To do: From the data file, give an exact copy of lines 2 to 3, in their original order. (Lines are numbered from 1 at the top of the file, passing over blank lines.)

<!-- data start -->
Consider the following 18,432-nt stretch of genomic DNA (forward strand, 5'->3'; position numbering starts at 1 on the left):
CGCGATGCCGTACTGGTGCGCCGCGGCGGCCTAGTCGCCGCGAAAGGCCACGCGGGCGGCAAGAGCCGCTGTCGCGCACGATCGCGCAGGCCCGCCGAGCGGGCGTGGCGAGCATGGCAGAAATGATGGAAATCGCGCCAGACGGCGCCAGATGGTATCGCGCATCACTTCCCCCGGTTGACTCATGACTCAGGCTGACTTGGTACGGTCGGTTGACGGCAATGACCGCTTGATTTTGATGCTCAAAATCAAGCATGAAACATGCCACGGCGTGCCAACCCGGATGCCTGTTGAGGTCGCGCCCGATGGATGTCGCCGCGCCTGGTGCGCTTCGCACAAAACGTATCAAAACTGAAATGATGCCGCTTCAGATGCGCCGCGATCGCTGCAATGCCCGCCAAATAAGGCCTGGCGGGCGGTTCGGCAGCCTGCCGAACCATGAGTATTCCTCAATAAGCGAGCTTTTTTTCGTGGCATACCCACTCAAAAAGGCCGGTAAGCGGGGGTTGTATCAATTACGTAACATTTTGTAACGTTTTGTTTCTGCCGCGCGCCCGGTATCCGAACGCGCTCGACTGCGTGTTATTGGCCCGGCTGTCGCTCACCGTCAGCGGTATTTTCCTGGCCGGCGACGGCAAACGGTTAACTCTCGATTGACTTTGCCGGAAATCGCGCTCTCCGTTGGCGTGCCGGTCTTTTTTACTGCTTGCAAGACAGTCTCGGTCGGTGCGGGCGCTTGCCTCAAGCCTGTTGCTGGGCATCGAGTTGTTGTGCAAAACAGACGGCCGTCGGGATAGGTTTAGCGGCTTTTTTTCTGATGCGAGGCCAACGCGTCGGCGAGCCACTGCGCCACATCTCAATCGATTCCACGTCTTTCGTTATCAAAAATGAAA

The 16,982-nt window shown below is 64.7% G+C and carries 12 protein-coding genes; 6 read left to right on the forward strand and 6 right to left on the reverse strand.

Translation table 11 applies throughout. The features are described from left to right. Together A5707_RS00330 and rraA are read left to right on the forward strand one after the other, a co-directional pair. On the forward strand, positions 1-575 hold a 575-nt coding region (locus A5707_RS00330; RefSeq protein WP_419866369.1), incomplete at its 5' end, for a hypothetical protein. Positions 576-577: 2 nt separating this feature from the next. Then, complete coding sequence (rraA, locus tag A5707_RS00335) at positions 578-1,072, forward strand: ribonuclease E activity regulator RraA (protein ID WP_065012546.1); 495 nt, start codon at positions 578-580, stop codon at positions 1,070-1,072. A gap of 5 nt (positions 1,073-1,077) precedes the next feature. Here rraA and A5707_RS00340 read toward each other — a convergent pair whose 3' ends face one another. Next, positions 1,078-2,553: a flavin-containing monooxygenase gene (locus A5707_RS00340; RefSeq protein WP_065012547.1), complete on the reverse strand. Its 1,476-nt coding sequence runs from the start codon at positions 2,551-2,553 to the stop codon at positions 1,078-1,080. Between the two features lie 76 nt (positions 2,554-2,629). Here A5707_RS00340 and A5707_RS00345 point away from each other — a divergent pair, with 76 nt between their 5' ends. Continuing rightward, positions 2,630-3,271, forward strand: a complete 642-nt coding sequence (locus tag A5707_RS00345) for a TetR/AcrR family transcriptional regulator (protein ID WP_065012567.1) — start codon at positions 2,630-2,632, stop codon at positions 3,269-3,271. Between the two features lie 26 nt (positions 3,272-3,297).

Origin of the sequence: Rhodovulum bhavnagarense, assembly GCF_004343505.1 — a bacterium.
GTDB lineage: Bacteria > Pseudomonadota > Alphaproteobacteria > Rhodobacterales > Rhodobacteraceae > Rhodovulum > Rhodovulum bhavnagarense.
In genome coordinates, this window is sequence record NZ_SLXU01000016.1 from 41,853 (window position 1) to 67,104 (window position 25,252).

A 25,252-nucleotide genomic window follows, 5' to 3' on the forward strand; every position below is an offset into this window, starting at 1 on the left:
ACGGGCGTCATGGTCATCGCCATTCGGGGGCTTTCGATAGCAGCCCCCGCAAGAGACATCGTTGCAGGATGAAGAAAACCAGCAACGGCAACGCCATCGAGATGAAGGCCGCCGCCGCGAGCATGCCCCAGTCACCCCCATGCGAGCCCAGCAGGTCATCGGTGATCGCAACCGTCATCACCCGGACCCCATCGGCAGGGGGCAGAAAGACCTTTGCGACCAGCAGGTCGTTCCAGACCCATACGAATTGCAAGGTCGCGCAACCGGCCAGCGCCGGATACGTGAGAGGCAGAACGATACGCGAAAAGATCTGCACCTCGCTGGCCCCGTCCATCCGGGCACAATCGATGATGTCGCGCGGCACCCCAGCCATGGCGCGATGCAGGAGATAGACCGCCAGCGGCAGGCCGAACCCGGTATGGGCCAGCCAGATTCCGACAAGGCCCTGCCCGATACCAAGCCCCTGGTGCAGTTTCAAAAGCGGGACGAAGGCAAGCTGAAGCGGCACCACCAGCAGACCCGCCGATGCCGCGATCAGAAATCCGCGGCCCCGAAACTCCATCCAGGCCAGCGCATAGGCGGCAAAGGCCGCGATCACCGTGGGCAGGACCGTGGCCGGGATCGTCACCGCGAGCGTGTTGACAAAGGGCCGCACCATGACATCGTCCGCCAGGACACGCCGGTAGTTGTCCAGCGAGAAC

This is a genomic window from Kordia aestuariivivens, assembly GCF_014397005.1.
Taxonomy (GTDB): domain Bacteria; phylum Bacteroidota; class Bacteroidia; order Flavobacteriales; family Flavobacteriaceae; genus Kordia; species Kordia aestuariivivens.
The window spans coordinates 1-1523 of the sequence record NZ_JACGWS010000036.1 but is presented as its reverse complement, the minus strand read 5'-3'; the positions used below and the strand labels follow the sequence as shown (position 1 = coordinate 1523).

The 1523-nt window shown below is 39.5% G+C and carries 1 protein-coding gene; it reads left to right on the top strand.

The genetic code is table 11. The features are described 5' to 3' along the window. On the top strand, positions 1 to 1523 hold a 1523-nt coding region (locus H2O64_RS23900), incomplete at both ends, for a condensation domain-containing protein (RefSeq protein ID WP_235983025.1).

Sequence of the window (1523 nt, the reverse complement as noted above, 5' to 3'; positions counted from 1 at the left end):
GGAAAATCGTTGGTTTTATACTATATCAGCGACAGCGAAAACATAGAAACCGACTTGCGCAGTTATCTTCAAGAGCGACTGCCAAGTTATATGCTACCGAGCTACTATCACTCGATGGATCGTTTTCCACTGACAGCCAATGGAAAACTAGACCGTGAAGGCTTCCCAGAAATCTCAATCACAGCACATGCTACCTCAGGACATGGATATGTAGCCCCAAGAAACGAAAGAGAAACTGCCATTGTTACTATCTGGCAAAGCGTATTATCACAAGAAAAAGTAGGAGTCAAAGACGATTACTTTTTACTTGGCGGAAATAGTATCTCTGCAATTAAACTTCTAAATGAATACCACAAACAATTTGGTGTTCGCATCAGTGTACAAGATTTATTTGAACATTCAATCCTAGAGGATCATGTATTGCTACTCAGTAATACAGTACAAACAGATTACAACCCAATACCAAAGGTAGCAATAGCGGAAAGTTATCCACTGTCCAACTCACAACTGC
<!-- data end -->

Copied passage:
CGCGATGCCGTACTGGTGCGCCGCGGCGGCCTAGTCGCCGCGAAAGGCCACGCGGGCGGCAAGAGCCGCTGTCGCGCACGATCGCGCAGGCCCGCCGAGCGGGCGTGGCGAGCATGGCAGAAATGATGGAAATCGCGCCAGACGGCGCCAGATGGTATCGCGCATCACTTCCCCCGGTTGACTCATGACTCAGGCTGACTTGGTACGGTCGGTTGACGGCAATGACCGCTTGATTTTGATGCTCAAAATCAAGCATGAAACATGCCACGGCGTGCCAACCCGGATGCCTGTTGAGGTCGCGCCCGATGGATGTCGCCGCGCCTGGTGCGCTTCGCACAAAACGTATCAAAACTGAAATGATGCCGCTTCAGATGCGCCGCGATCGCTGCAATGCCCGCCAAATAAGGCCTGGCGGGCGGTTCGGCAGCCTGCCGAACCATGAGTATTCCTCAATAAGCGAGCTTTTTTTCGTGGCATACCCACTCAAAAAGGCCGGTAAGCGGGGGTTGTATCAATTACGTAACATTTTGTAACGTTTTGTTTCTGCCGCGCGCCCGGTATCCGAACGCGCTCGACTGCGTGTTATTGGCCCGGCTGTCGCTCACCGTCAGCGGTATTTTCCTGGCCGGCGACGGCAAACGGTTAACTCTCGATTGACTTTGCCGGAAATCGCGCTCTCCGTTGGCGTGCCGGTCTTTTTTACTGCTTGCAAGACAGTCTCGGTCGGTGCGGGCGCTTGCCTCAAGCCTGTTGCTGGGCATCGAGTTGTTGTGCAAAACAGACGGCCGTCGGGATAGGTTTAGCGGCTTTTTTTCTGATGCGAGGCCAACGCGTCGGCGAGCCACTGCGCCACATCTCAATCGATTCCACGTCTTTCGTTATCAAAAATGAAA

The 16,982-nt window shown below is 64.7% G+C and carries 12 protein-coding genes; 6 read left to right on the forward strand and 6 right to left on the reverse strand.